For the students, Erdal’s effort, consideration, and care did not go unnoticed. For Thomas Perry ’21, this was his second in-person class of the year (both taken with Erdal). Perry says he really felt that this class was his “last hurrah,” and was incredibly grateful for the effort that was put into the course. “It’s heartwarming to see Colorado College students work together to keep each other safe,” he said. “Especially during COVID times, it’s so easy to judge others for what they aren’t doing, and it’s so relieving to have seen us all be so good.” Perry also noted how wonderful it was to see somebody’s facial expressions again, even if it was just through Erdal’s see-through mask.

For Christine Calger ’21, Erdal’s approach to the class as a community effort also shone through. Calger’s favorite part of the block was the attention to detail that was put into what could’ve been an incredibly difficult learning environment. All the readings were engaging, the visitors highly interesting, and the class engagement high, she says.. Although Calger’s original life plan was to go to medical school, “this course has made me consider neuropsychology as an alternate path,” she says.

Although the class is centered around neuropsychology in the clinical sense, it couldn’t be more relevant this year. Erdal recently co-hosted a CC panel on mental health, noting the consequences that all virtual learning could have on a student. The ability to be part of a class where students can interact, see, and learn from each other in an in-person setting was something she knew needed to happen. Erdal’s classes have had zero incidents, and the students understand exactly what’s at stake. Erdal knows also, that “especially for seniors, it was important to give them a seminar experience as close to what they would have gotten in a non-COVID year as possible.”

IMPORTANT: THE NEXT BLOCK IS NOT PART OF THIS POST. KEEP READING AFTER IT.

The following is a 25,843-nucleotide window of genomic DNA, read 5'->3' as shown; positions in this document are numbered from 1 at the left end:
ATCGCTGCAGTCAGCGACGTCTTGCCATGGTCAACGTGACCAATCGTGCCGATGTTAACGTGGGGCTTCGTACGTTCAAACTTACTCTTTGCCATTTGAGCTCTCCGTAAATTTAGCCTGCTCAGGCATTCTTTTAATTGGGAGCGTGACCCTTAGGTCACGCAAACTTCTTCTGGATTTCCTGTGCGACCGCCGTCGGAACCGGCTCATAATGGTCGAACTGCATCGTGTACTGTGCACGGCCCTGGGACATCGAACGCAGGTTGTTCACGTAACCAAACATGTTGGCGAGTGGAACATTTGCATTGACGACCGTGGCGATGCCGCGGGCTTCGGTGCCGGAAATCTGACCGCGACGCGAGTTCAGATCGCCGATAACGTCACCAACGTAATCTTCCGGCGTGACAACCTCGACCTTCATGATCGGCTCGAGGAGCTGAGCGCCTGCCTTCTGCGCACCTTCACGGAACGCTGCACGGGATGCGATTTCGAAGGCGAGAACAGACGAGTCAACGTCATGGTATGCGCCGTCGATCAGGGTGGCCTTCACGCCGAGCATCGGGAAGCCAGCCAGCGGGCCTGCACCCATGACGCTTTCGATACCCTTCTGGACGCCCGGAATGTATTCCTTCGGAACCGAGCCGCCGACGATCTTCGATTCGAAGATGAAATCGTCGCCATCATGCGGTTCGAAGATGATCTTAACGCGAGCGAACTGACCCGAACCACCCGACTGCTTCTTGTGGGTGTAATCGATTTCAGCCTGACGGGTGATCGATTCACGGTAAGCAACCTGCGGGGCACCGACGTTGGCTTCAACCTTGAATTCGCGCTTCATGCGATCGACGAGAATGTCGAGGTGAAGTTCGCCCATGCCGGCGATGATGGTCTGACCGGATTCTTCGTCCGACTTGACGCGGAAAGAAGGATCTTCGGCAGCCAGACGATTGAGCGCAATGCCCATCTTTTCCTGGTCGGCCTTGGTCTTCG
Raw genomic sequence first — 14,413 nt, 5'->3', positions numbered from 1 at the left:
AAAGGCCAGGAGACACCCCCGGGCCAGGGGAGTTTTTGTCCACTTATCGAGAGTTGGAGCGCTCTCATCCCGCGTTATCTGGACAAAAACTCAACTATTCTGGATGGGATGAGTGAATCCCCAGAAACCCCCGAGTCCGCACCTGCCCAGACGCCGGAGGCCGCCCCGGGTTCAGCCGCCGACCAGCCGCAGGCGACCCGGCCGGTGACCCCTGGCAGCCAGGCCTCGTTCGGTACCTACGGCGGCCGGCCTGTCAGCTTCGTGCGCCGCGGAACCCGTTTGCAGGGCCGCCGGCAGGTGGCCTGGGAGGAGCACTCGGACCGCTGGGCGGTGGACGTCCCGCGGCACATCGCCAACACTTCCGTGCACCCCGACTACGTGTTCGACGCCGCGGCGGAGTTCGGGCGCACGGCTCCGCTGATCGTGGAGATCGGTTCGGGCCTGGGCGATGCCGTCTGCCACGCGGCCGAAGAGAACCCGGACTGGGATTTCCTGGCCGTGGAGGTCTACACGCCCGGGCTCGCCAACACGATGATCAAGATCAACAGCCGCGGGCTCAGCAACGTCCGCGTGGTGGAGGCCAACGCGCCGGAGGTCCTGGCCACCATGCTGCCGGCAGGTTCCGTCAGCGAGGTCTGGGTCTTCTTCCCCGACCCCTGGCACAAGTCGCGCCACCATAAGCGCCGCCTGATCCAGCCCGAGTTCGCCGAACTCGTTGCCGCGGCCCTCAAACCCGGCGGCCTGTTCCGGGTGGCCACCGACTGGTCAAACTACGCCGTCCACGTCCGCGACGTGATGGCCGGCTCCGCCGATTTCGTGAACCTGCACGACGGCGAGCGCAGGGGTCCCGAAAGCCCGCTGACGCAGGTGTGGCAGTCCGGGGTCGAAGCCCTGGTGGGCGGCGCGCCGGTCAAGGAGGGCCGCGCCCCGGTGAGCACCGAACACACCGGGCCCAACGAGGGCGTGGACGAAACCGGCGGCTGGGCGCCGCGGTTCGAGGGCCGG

For Erdal and her graduating seniors, the most impressive part of this course (beyond the complex neurology and psychology work), was the will and compliance of the entire class. For Perry, “despite all the terrible stuff that has come out of COVID, I think in many ways it has fostered a community-based ethic I haven’t experienced so much before.”

With all the negative to come out of the pandemic, there is a new reinforced faith in Colorado College students that had yet to be tested before this academic year. Beyond the great work and intellectual excitement her students brought to the classroom in Block 5, Erdal noted that her students’ “understanding of the gravity of a pandemic, along with their willingness to be somewhat inconvenienced in order to learn, was inspiring. They ‘brought it’ all year and it was terrific to be a part of.”

Professor Kristi Erdal co-hosted “CC Conversations on Mental Health in this Disembodied Year” and will continue to teach in person for the rest of the semester.

Report an issue - Last updated: 03/26/2021